CK: The politics of Los Angeles are not those of New York and Chicago, the fount of school reform policy these days. But in looking across the country, I think that the basic message of the book rings true. Most of what the Progressive Era reformers brought to public education has been overturned. The idea of high standards for all runs counter to the early 20th century notion of wildly varying expectations for students. The idea that education was thought to be apolitical seems remarkably quaint to us now, but it was a keystone of progressive era belief. And slowly the idea that public education was a vertically integrated hierarchy is being replaced by the notion of more modern, networked forms of organization and expertise.
Study.com: With high-profile programs like Race to the Top and the popularity of films like Waiting for Superman, education reform is a hot topic in American discourse these days. Are there any major education reform programs or plans that you support or to which you are especially opposed?
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CK: I think we need to be a little bit humble about our public policy pronouncements. Waiting for Superman's 'we've cracked the code' assertions should ring a hubris alert in every intelligent viewer. Framing public education as if it was a Grade B Western movie with broad-brush heroes and villains doesn't help the public policy debate very much. The idea that there are no good public schools in New York, or that all charter schools are good and that educators are inherently evil and self-serving is patent nonsense.
I think the jury is still out on 'Race for the Top.' It has been lauded as highly successful in influencing state education policies using only a little federal money. Only time will tell how much of that is permanent. I must say, I don't understand how Secretary Duncan plans to build a national constituency for reform using a program that even in its design rewarded only 10 percent of the states. I fear that the time spent on 'Race for the Top' will make it more rather than less difficult to get substantial changes in ESEA/No Child Left Behind, which badly needs overhauling. Given the changes in Congress, the Department is going to spend part of the next two years just defending its own existence.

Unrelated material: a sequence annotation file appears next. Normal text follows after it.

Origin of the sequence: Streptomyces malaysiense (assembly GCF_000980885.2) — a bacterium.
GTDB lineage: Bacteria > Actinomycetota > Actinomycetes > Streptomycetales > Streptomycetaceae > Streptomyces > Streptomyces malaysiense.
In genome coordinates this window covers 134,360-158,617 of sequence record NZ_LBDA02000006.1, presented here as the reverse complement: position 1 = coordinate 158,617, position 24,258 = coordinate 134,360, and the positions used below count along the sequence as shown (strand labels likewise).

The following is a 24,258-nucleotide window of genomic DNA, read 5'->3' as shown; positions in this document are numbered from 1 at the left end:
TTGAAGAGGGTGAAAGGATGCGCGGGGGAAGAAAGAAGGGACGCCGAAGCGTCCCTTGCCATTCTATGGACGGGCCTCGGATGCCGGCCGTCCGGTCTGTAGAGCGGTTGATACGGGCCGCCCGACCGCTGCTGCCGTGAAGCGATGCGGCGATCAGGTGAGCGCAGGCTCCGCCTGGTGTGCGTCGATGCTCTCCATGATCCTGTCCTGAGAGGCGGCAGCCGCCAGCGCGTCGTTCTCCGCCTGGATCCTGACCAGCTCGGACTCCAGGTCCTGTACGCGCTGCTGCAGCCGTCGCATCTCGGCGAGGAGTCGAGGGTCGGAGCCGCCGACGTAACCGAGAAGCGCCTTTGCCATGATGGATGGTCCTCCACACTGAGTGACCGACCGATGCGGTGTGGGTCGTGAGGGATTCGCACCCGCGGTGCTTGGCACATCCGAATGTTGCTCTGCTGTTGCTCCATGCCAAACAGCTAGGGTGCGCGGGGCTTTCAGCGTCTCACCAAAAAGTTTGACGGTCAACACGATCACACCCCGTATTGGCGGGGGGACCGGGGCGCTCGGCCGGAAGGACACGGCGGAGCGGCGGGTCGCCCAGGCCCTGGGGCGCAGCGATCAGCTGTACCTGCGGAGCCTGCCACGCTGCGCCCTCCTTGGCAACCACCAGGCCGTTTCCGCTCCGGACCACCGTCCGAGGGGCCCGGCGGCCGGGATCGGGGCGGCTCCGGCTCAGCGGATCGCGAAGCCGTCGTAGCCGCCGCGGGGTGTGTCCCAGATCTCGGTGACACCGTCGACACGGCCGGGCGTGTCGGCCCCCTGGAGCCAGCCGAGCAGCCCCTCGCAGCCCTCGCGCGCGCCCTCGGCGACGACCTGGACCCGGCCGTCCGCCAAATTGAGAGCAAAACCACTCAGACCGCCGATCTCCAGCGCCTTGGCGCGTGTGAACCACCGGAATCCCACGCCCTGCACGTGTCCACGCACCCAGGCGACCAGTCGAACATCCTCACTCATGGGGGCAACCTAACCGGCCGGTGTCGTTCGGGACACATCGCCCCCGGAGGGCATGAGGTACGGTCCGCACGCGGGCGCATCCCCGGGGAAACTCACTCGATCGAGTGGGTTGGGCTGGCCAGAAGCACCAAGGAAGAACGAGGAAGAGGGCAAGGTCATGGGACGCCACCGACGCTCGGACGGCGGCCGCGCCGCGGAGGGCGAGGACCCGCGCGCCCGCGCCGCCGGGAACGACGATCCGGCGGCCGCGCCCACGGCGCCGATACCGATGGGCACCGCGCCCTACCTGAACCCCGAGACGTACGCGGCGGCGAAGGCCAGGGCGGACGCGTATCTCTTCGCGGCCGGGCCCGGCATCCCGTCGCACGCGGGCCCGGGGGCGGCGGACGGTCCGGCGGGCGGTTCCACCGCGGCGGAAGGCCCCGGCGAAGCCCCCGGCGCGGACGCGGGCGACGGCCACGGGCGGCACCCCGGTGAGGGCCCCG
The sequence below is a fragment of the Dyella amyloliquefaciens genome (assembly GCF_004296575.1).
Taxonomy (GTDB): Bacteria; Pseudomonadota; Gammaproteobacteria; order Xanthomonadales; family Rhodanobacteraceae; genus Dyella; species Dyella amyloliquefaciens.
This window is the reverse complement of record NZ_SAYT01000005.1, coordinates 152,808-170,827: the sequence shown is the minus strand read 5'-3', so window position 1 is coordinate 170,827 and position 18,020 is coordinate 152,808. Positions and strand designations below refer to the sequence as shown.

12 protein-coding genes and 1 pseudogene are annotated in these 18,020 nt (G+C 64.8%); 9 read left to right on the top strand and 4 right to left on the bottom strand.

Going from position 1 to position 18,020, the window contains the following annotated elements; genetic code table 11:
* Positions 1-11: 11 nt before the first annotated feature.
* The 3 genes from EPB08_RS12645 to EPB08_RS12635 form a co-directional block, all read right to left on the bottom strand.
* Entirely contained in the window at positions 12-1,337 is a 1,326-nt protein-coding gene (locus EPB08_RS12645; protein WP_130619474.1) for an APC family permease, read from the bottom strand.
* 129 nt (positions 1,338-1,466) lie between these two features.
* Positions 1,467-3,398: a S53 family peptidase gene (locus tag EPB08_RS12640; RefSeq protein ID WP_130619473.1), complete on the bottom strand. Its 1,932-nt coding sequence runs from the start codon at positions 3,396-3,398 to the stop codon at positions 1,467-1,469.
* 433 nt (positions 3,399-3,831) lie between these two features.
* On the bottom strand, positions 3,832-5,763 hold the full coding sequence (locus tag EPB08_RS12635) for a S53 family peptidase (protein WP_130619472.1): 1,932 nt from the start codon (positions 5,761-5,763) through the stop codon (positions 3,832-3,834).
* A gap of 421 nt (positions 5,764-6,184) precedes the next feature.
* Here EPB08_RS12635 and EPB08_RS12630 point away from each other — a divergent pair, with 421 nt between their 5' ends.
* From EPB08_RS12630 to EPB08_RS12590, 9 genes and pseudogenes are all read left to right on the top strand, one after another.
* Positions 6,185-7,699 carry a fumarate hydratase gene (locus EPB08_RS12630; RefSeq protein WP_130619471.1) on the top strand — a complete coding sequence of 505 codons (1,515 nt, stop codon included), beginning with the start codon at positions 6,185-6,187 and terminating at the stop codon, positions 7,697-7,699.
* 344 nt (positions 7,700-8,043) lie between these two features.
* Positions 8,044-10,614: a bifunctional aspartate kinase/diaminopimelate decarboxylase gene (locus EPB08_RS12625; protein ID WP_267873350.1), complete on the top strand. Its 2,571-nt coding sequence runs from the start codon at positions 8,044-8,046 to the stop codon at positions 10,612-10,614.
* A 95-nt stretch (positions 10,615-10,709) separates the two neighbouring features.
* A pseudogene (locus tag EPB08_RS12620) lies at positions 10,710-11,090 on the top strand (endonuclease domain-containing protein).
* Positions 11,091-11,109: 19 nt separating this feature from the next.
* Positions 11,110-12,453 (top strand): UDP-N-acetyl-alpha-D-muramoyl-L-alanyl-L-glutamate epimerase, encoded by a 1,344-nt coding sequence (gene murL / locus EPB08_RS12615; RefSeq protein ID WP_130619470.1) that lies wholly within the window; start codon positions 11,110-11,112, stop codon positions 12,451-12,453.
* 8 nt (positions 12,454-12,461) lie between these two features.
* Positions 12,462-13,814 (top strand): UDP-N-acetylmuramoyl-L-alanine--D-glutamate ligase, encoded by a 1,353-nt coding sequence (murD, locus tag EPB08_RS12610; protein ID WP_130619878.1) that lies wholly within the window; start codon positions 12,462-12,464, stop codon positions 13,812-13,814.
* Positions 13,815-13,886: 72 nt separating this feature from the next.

Study.com: What do you think are the strengths and weaknesses of the current Department of Education's approach to education reform, and what would you do differently?
CK: I agree with a lot that the Department is doing. They realize that we as a country need to make some big changes in schooling.
The thing that puzzles me most about the Department is its apparent war on teachers. That isn't intentional, I am told, but I don't know what other conclusion one can draw from broad-brush policy positions such as not paying for master's degrees. There are only about 1.3 million teachers with M.A.s. They all shelled out their time and tuition money to get advanced degrees, play by the rules and advance their careers. If this were a Republican administration, the teachers would be at the barricades. As it is, I would not count on a lot of teacher enthusiasm in 2012.
Let me add a bit of an aside: It's always a mistake to attempt to separate teachers from teacher unions. Teachers may also have differences with their unions, but they want people who will advocate for them.
I am plenty critical of teacher unions. They've lost the battle for public opinion and failed to organize themselves around quality teaching in ways that would mark them as a professional rather than industrial union. Internal reforms have been too stunted and too slow. But teacher unions have done something that the commentators miss entirely: They brought into the house of labor the largest group of college-educated workers in the country, particularly college-educated women. Teachers have a lot in common with other educated workers, and I believe that the next generation of union organizing will seize on that commonality in health care and elsewhere in the private sector.
Study.com: You have blogged about education periodically for The Huffington Post and the Silicon Valley Education Foundation's Thoughts on Public Education website. How do you feel that blogging contributes to the national discourse on education, and in what ways has blogging influenced your own thinking about education reform?
CK: I started blogging because I thought it would be an interesting way to participate in the public policy process. As noted earlier, I began my working life as a journalist and thought it would be a good way to bookend my career. I don't know whether I will make a difference, but I think that electronic journalism will. It opens up the public policy debate to a much broader participation, and arguably to a broader audience.